Called to Belong – Monday, 28th Week in ordinary time- Romans 1: 1-7

Called to Belong – Monday, 28th Week in ordinary time- Romans 1: 1-7

From our reflections on post exilic prophecy, the first readings now shifts once again to Pauline writings; this time to the Romans. Paul wrote this letter shortly before he made his last trip to Jerusalem. Some suggest that he wrote it in Corinth or in Cenchreae, both Greek cities, sometime in the winter of AD 57- 58.

Paul’s letter to the Romans is a letter of introduction and as an announcement of his visit to Rome. This is not a community he has evangelized and hence is unfamiliar with. Paul’s letter to the Romans is meant to be his reflections on the salvific love of God, offered to humanity, through faith in Jesus Christ.

Paul had laboured much in the Eastern Mediterranean region and now sets his eyes on Spain but before that he decided to make a stopover in Rome. Paul had made a collection from the Gentile Christians of Galatia and Macedonia. This collection was meant to be a sign of solidarity between the Gentile Churches and the poor in Jerusalem.

Paul’s letter is also necessitated by a change in the social order. Up unto this time the Jewish Christians were always the dominant group; the Gentile Christians came a poor second. All this changed, when in 49 AD the Emperor Claudius commanded the Jews and Jewish Christians to leave Rome. It was the Gentile Christians who remained and steered the faith community much to the surprise of the Jewish Christians, who at the death of Claudius in 54 AD, returned to find the Gentile Christians now at the helm of things; among them a change in dietary and calendric regulations.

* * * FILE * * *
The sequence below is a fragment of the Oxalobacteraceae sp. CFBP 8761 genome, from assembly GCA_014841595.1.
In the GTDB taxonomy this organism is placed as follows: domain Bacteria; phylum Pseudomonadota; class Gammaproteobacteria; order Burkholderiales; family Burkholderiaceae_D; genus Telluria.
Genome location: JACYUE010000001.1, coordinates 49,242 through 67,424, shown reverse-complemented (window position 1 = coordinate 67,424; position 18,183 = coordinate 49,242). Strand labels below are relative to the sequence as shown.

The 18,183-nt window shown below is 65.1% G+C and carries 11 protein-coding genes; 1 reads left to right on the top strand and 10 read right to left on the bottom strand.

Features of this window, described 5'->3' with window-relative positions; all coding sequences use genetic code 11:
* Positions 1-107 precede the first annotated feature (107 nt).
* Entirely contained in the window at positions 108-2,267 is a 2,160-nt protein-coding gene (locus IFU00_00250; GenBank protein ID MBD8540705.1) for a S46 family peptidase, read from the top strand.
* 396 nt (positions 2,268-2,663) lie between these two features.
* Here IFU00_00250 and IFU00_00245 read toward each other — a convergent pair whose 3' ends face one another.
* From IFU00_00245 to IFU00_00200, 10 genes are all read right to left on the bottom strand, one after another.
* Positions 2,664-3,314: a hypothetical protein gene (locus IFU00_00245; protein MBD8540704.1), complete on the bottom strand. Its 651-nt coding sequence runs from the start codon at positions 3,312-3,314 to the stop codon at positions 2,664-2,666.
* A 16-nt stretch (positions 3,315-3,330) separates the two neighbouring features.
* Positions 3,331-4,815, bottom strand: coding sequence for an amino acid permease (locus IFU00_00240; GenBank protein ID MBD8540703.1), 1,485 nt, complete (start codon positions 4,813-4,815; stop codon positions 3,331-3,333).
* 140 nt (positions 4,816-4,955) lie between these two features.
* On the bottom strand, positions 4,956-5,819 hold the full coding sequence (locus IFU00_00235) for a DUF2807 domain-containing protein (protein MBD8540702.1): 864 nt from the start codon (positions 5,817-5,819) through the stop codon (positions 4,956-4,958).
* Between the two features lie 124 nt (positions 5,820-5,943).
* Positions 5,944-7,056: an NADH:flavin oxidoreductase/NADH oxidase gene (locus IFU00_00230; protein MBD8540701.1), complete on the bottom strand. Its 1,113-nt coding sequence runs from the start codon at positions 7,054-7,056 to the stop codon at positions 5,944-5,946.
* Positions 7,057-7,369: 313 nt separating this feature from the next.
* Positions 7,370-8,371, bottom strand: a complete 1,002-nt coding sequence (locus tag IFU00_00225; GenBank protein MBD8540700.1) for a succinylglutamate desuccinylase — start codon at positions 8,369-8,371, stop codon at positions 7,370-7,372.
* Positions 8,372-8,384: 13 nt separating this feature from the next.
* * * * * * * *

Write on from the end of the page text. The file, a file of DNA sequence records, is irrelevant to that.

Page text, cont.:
These opening verses of Paul’s letter to the Romans, was probably a recognized formula of writing through which Paul greets the community of faith. He identifies Christ as the one who is both human (descended from David) and divine (declared Son of God) with the resurrection as the ultimate declaration or seal.

But Paul is also laying down his own credentials, not so much as a boast but to establish himself with a community that he is unfamiliar with and perhaps even suspicious of his motives. He declares that he is first and foremost a slave of Jesus who was called to be ‘set apart for the Gospel’. This was not Paul’s plan, this was HIS plan; one that Paul submitted humbly to.

But God did not only call Paul, for He also called the Romans to be ‘set apart’ in holiness. Paul tells his readers who they are: “called to belong to Jesus Christ,” “God’s beloved in Rome,” “called saints.” Like Paul’s call, theirs (and ours) is done by God, and therefore it is not something we do. We don’t make ourselves holy; that’s God’s business. And that transformation takes place through the outpouring of God’s love (Romans 5:1-5).

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